If any of you need wisdom, you should ask God, and it will be given to you. God is generous and won't correct you for asking. But when you ask for something, you must have faith and not doubt. Anyone who doubts is like an ocean wave tossed around in a storm. (Jas 1:5-6 CEV)
When I was a teenager, I lived in Rhodesia (now Zimbabwe). We lived in a constant state of drought. One hot, dry Sunday I traveled with our church pastor to a farming community where I would play the piano for the monthly service. .
During the week before the service, several of the congregation contacted the pastor and asked him to come prepared to pray for rain. As we turned in the drive to the farmers' hall, the scorching sun shone down mercilessly. Not so much as a wisp of cloud broke the brilliant blue of the sky. There would be no rain that day
Half way through the service, the pastor looked around the congregation and said, "A number of you asked me to pray for rain. How many of you want me to ask God for rain?" Almost all the hands went up.
"How many of you believe God can do this?" All the hands went up.
"How many of you have brought umbrellas or raincoats?" Not one hand went up.
"Then I won't pray for rain," said the pastor. "I wouldn't want you to all get wet."
One could debate his attitude, but the point is valid. They planned to pray—but they didn't anticipate an answer.
I currently live in the Eastern Cape of South Africa, where we are in the grip of the worst drought of the decade. Yet here in Port Elizabeth, we are surrounded by water. We live on the coast.
In October last year, the municipality announced severe water restrictions. Households are restricted to a tight water budget, with heavy fines if the they go over their allowed allocation. Municipal water may not be used to fill swimming pools, water bowling greens or golf courses, or even water a home garden. If the authorities spot a hose-pipe attached to a faucet, an immediate and heavy fine is imposed.
Often we see rain clouds gathering on the horizon. They move steadily towards the city, blown along by the winds that give this town its nickname of "The Windy City." As the rain draws nearer, often a few drops fall from the heavens. Sometimes there's enough to dampen the surface of the gardens. Other times there are only enough drops to dirty the cars and dampen the washing on the line. Then, just as we're getting optimistic, the clouds pick up speed and rush across the sky. A few kilometers across from the city, they pause and drop their load of life-giving rain . . . into the ocean.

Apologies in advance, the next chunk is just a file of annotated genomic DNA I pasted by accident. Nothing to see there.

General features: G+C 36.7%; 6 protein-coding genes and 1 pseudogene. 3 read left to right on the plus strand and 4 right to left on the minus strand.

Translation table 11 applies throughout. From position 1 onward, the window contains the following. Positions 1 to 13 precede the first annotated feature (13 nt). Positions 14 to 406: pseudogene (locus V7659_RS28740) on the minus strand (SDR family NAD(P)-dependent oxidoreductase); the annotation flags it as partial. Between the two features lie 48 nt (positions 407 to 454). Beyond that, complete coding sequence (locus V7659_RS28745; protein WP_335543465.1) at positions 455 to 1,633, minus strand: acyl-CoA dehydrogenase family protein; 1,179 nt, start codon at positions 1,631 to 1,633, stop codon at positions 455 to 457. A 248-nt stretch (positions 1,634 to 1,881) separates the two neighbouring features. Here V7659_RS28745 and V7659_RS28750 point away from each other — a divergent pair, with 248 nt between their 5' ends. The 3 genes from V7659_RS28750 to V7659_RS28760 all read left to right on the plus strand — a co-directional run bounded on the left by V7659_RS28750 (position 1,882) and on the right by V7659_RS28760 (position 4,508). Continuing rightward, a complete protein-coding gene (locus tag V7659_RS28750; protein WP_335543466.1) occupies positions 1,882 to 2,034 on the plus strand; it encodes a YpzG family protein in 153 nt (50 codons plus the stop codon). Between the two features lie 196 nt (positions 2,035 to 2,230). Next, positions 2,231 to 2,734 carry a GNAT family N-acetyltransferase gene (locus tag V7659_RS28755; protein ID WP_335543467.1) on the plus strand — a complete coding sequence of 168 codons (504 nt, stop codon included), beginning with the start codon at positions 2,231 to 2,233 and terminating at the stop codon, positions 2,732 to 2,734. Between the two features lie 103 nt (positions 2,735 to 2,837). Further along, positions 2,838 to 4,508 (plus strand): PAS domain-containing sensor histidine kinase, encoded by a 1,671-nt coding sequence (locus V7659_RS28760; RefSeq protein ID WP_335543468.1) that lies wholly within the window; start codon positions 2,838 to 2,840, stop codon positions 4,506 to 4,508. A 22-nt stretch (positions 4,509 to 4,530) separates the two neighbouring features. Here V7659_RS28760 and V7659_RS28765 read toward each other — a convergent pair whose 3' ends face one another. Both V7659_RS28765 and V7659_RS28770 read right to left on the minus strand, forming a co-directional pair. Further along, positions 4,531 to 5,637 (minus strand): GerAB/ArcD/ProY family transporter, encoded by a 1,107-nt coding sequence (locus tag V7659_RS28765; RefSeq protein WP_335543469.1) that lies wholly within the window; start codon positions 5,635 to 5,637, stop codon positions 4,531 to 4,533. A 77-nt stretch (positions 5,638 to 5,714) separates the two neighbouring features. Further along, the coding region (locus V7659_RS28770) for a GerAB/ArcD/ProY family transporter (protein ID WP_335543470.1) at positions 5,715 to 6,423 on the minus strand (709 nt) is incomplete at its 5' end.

Other times, when it does rain, it lands in the wrong places. It's wonderful to have wet gardens, but more than that, we need it in the catchment area.
As writers, we rely heavily on the rains of inspiration and new ideas. We pray for inspiration. We trust God for inspiration. We talk about needing inspiration. But do we really expect it to come? Will we be ready to catch the inspiration when it comes?
How often do we have a flash of brilliance but before we make use of it, we lose it? The idea that was so clever this morning is forgotten by the afternoon. When we go to Church, do we have an open notebook and a pen in our hands? Are we ready to jot down any ideas God gives us (which may have nothing to do with the sermon topic!)
When we read a novel, or surf the Web, do we have pens and paper near by, ready to scribble down any thoughts the Lord sends our way? If we don't write them down, we will forget them. If we pray for inspiration at the beginning of the day, do we walk for the rest of the day with expectant hearts, looking for ideas we can use in our writing?
In other words: When we pray, do we expect an answer?
Let's pray now:
Lord, I need inspiration. I can't do this on my own. Thank you for calling me to write for you. But Lord, I need ideas from You. Help us to pray in faith, believing You hear—then remind me to expect an answer. Amen.
Shirley M. Corder writes from the coast of South Africa. Whatever happens in her life seems to become the subject of a devotion. Visit her writer and personal website, or Rise and Soar, her site to encourage and inspire those in the cancer valley.